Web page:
CJ STEMM will also try to team up with the Ministry and Service office this year to complete projects within the community in an effort to incorporate service learning.  According to Draeger, doing so would “allow students to use some of the technical skills they’ve learned in the classroom,” while simultaneously earning service hours.  Possible endeavors include working with the Humane Society of Greater Dayton to build a storage shed as well as providing CJ student-tutors to inner-city grade schools for help with math and science.

Although the CJ STEMM Gateway Academy Summer Camp caters to kids grades 7 to 9, Draeger would like to increase the program’s outreach to Catholic grade schools by hosting events geared towards engineering and biomedical science in labs on campus. She also hopes to implement two field trips -- one in the fall and spring -- for campers and their parents to visit places such as the Motoman Technical Education Center in West Carrolton and Eurand, a pharmaceutical company in Vandalia.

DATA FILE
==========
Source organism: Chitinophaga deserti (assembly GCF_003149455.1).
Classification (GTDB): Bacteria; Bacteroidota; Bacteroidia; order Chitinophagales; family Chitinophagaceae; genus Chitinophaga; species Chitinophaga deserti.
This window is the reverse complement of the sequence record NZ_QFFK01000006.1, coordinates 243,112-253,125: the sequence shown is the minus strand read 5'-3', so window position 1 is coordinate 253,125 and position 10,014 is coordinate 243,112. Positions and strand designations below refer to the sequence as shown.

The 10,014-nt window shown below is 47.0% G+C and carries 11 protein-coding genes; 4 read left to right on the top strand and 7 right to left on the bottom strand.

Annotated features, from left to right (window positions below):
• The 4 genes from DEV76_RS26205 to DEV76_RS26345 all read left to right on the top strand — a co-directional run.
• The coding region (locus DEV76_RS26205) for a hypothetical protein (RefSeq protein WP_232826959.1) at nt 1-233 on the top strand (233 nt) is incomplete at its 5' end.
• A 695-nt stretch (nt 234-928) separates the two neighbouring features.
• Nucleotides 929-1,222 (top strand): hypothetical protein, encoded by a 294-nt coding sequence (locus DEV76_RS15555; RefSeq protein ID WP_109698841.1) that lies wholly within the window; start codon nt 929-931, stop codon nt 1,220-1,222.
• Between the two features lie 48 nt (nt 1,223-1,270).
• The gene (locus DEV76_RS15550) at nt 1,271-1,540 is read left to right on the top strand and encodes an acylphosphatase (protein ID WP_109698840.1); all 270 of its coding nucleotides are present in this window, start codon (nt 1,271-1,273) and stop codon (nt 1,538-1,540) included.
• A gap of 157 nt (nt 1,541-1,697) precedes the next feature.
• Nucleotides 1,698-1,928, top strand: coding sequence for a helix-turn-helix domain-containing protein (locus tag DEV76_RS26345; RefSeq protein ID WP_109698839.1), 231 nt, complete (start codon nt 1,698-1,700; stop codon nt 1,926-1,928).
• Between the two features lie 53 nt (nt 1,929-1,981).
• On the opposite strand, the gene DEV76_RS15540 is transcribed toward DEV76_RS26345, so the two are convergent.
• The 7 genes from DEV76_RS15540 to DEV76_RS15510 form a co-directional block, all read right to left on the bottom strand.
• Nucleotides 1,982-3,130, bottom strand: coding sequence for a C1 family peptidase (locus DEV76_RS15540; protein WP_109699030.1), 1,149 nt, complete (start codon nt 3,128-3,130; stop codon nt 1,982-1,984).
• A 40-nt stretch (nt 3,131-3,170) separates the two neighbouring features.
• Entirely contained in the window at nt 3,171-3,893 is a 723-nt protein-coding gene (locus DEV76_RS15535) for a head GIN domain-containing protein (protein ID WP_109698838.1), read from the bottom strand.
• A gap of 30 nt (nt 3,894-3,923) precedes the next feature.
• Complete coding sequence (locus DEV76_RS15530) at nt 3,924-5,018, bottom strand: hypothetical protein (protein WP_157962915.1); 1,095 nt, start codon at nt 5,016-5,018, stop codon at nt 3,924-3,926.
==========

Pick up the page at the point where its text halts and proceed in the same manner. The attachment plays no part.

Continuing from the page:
“One of the best things about the program is that it exposes all students to things that they may not have been aware of and gets them thinking about careers they might want to pursue in the future,” Draeger said.  She also tries to increase awareness and involvement by posting scholarship and internship opportunities on CJ STEMM’s Web page.  “Plan ahead, keep your eyes open and start applying for them in the fall and early winter because most of the deadlines are approaching fast,” she advised.

Leading Lives of Learning